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What Could Be Expected From India’s Crypto Regulations?

Crypto Assets’ regulations may not adopt them as legal tender but may categorize them as ‘Asset Class’.

On Monday, the Parliamentary Standing Committee on Finance met the crypto companies and associations of India to discuss the opportunities and challenges in the industry.

As mentioned during the high-level meet on Saturday, India will make progressive and forward-looking regulations for the crypto industry.

During Monday’s meet, it was discussed that crypto cannot be stopped, but it must be regulated.

So, How Would the Regulations Look Like?

At the top of the list will be investor protection. As seen in other capital markets like stocks and commodities, a special focus will be on retail investor protection.

Also, the Government will be particularly bothered about the inflows and outflows of Digital Assets to and from the country and outside the national boundaries. 

So, International Agreements may be signed, in order to keep a check on Money Laundering, Tax Evasion, and Terror Financing. For example, India is a signatory to the Financial Action Task Force and complies with its Travel Rule. More such agreements could be signed in future.

Tracking the assets on a blockchain is easy, but getting the data of transactions from the internal databases of Centralized Exchanges (CEX) is difficult. The rules may mandate CEXes to disclose the details of users and their transactions. Compliance with Anti-Money Laundering, Know Your Customer, and Know Your Business norms goes without saying.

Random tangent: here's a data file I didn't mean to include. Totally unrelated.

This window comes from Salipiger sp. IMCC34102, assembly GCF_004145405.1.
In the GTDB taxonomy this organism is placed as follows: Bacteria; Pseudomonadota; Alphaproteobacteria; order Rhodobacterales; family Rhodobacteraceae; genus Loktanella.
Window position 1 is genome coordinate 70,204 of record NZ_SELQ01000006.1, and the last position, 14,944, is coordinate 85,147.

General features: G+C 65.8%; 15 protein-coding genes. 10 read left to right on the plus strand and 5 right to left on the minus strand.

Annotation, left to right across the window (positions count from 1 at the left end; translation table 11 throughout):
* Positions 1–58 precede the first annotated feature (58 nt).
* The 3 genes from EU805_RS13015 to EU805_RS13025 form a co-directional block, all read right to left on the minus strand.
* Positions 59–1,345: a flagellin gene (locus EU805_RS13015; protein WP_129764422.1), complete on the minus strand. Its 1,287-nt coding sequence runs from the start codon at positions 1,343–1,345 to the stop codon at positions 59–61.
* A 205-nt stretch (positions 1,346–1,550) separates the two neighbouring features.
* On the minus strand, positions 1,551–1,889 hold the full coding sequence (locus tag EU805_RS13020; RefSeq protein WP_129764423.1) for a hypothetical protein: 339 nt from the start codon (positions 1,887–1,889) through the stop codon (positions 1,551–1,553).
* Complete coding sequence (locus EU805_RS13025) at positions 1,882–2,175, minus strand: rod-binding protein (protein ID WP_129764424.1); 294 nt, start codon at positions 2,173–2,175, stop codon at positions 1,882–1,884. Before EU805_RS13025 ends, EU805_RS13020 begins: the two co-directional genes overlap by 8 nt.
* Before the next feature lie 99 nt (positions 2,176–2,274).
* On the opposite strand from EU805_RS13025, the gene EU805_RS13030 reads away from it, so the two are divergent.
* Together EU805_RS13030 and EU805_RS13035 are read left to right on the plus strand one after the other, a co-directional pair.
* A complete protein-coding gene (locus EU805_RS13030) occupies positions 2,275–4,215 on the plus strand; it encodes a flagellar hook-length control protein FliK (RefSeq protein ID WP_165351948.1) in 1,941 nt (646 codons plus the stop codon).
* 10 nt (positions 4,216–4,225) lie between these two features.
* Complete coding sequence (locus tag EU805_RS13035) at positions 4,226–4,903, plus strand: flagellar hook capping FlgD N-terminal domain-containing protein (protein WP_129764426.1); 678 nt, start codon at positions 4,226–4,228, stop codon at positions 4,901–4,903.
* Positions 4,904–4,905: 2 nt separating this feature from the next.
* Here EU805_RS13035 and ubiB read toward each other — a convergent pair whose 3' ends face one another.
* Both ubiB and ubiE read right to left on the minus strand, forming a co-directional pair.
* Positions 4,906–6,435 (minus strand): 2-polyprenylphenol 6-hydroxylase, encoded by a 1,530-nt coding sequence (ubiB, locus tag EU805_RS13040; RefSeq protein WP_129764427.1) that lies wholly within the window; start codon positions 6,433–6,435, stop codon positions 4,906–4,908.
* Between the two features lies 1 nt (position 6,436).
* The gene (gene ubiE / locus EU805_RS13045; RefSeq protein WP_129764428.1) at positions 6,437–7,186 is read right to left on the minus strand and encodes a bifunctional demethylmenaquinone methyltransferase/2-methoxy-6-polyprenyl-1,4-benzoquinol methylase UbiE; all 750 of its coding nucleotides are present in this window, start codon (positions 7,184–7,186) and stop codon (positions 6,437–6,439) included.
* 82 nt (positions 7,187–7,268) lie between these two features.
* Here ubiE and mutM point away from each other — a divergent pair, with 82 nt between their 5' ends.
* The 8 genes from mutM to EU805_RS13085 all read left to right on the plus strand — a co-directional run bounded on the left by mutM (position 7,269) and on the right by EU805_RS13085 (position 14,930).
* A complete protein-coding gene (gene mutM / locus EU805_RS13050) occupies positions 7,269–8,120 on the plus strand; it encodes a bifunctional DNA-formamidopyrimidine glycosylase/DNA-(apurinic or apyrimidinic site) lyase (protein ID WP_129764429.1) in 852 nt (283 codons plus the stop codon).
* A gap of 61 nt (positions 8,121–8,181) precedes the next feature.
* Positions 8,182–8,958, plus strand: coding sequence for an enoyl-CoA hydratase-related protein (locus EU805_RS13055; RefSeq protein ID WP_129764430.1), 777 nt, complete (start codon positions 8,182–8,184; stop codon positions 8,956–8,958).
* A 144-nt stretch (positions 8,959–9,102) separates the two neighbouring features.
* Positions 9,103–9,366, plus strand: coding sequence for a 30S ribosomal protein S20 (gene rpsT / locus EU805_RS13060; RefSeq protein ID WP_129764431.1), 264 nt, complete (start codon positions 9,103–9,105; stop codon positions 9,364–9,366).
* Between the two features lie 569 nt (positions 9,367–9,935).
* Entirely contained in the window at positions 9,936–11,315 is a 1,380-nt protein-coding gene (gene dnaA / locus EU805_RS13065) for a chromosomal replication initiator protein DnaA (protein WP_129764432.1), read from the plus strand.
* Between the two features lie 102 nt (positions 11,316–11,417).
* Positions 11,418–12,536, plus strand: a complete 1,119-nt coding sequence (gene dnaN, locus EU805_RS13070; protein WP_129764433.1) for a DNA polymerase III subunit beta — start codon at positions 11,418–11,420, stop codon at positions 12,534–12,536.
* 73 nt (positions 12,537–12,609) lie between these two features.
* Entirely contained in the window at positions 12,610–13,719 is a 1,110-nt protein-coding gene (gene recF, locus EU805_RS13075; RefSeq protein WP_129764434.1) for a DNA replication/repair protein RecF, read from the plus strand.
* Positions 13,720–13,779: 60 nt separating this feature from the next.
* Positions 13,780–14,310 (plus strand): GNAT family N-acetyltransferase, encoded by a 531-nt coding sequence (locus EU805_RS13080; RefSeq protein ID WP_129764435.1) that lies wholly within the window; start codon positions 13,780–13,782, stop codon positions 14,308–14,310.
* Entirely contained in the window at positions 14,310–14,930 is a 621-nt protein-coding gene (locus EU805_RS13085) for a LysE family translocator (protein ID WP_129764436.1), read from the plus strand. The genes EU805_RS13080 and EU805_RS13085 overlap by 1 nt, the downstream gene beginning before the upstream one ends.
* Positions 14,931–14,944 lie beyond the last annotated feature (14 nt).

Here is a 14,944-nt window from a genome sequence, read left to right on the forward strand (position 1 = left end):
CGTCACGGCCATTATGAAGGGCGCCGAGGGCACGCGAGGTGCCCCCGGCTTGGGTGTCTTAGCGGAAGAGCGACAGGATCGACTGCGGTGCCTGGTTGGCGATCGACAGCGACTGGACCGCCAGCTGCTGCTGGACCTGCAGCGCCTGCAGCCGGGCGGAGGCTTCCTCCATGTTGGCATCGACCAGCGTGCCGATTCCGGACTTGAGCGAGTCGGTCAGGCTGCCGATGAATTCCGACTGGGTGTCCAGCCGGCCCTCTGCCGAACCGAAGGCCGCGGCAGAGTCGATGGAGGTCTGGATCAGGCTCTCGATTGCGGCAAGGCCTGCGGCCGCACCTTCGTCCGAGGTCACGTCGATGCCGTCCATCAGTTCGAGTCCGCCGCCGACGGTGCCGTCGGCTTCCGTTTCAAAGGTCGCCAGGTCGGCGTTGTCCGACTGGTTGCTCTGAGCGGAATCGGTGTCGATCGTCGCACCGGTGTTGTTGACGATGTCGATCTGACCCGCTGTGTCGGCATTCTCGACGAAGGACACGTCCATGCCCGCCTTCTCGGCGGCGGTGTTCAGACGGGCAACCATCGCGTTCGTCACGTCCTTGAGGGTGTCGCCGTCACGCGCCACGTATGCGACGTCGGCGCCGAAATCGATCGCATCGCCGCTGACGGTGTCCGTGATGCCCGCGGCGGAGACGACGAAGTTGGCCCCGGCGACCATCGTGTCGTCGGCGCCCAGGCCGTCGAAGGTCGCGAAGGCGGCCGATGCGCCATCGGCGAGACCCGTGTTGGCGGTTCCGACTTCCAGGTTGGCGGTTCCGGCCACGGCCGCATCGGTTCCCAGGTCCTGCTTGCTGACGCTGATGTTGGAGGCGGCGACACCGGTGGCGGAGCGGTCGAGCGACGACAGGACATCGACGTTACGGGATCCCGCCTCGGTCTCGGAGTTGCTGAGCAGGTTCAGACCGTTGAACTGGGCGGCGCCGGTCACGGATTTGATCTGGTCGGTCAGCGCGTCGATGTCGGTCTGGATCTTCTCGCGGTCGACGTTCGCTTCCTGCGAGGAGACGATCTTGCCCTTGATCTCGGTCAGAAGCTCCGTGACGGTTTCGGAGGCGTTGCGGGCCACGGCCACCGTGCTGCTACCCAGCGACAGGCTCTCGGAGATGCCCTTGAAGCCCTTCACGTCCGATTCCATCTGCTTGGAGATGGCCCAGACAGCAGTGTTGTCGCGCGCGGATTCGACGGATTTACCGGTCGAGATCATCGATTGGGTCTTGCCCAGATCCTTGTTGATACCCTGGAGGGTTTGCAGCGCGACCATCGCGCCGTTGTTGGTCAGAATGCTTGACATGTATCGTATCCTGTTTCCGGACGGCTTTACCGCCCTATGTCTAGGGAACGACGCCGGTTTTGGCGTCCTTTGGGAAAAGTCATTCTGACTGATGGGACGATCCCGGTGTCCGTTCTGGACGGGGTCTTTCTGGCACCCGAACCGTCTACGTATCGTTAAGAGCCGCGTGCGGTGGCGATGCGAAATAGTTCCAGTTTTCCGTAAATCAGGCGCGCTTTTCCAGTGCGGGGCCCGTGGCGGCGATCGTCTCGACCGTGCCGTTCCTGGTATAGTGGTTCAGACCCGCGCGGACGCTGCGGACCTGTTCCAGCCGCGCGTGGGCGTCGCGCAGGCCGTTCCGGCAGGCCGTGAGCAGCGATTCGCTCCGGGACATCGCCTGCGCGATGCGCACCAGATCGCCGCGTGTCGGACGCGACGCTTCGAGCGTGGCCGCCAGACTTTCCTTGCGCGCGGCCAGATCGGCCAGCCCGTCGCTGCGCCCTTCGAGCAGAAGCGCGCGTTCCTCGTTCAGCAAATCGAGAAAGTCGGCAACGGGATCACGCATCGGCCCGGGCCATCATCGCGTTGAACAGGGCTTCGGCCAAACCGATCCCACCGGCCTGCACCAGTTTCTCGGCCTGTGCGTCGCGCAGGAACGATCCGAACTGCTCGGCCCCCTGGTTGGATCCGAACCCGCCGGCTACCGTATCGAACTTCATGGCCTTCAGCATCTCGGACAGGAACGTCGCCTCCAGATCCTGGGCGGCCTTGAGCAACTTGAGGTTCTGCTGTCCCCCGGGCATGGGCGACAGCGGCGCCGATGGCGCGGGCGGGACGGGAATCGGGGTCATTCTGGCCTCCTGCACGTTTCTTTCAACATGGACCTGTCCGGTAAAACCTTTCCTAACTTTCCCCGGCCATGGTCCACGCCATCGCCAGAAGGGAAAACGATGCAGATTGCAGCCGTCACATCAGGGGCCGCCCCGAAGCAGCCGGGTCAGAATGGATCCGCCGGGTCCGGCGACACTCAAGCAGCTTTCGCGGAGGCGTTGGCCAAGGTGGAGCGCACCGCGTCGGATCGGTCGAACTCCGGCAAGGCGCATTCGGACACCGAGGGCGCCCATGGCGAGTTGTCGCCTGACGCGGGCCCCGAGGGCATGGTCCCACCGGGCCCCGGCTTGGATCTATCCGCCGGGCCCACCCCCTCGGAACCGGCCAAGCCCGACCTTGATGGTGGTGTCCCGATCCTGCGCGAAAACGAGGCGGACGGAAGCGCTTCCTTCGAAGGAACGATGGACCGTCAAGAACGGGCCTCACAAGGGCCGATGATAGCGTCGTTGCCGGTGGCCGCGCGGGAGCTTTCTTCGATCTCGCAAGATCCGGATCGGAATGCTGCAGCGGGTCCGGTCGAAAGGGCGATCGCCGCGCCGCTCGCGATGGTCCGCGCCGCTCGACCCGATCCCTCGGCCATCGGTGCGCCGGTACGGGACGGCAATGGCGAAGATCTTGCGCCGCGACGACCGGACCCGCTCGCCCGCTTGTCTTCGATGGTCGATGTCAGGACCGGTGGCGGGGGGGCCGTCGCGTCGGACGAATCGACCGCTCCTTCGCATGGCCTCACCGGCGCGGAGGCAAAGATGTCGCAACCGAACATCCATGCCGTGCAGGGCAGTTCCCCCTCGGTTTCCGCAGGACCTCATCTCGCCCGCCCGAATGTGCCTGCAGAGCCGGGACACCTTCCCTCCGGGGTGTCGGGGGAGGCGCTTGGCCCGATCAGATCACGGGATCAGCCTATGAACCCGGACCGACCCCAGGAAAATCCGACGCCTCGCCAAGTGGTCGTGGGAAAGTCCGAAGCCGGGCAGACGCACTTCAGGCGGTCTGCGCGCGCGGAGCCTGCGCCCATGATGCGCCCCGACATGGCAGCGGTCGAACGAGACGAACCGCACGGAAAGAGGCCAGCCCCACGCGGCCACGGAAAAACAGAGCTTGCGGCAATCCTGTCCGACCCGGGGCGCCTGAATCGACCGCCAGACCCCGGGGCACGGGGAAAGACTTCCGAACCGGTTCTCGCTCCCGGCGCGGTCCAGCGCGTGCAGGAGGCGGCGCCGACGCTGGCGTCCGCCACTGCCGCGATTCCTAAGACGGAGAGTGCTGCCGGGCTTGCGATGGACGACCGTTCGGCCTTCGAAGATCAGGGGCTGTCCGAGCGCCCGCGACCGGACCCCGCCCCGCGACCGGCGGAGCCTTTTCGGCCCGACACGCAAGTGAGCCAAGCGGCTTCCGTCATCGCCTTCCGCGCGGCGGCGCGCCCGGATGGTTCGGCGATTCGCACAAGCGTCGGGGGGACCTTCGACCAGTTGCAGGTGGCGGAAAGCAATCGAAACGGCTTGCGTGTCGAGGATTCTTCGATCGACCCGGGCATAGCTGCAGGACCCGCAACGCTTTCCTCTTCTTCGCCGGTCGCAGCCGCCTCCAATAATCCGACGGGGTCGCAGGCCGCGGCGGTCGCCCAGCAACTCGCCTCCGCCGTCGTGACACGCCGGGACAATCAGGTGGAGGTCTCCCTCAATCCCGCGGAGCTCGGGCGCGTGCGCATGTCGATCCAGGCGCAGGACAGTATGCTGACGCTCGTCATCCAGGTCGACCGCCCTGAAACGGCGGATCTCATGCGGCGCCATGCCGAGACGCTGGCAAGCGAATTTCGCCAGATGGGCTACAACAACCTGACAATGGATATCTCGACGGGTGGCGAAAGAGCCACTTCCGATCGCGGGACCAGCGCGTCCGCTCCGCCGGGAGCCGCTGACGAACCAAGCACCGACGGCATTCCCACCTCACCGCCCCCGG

Furthermore, since commercial transactions will be occurring on daily basis, an appropriate taxation system will also be needed for Digital Assets.

But, who is going to be the ultimate regulator enforcing all the rules? This remains the biggest question among all stakeholders. Will the Government assign the responsibilities to an existing institution or a whole new body will be established? Only time will tell.

Crypto may not become a legal tender, considering RBI’s aversion towards it. So, the question is how will crypto be classified. Most of the reports previously suggest categorizing it as an ‘Asset Class’.

Different countries are taking up different approaches. El Salvador has adopted Bitcoin as legal tender; Cuba has allowed Digital Assets to be used for commercial transactions.

India, being such a vast and diverse country and economy, cannot be compared to them. The country, as reports suggest, may categorize crypto as an ‘Asset Class’.

The soaring adoption of Digital Assets has caught the Government’s eye. India with its abundant pool of both technical and non-technical talent can capitalize on this opportunity and become a crypto hub. 

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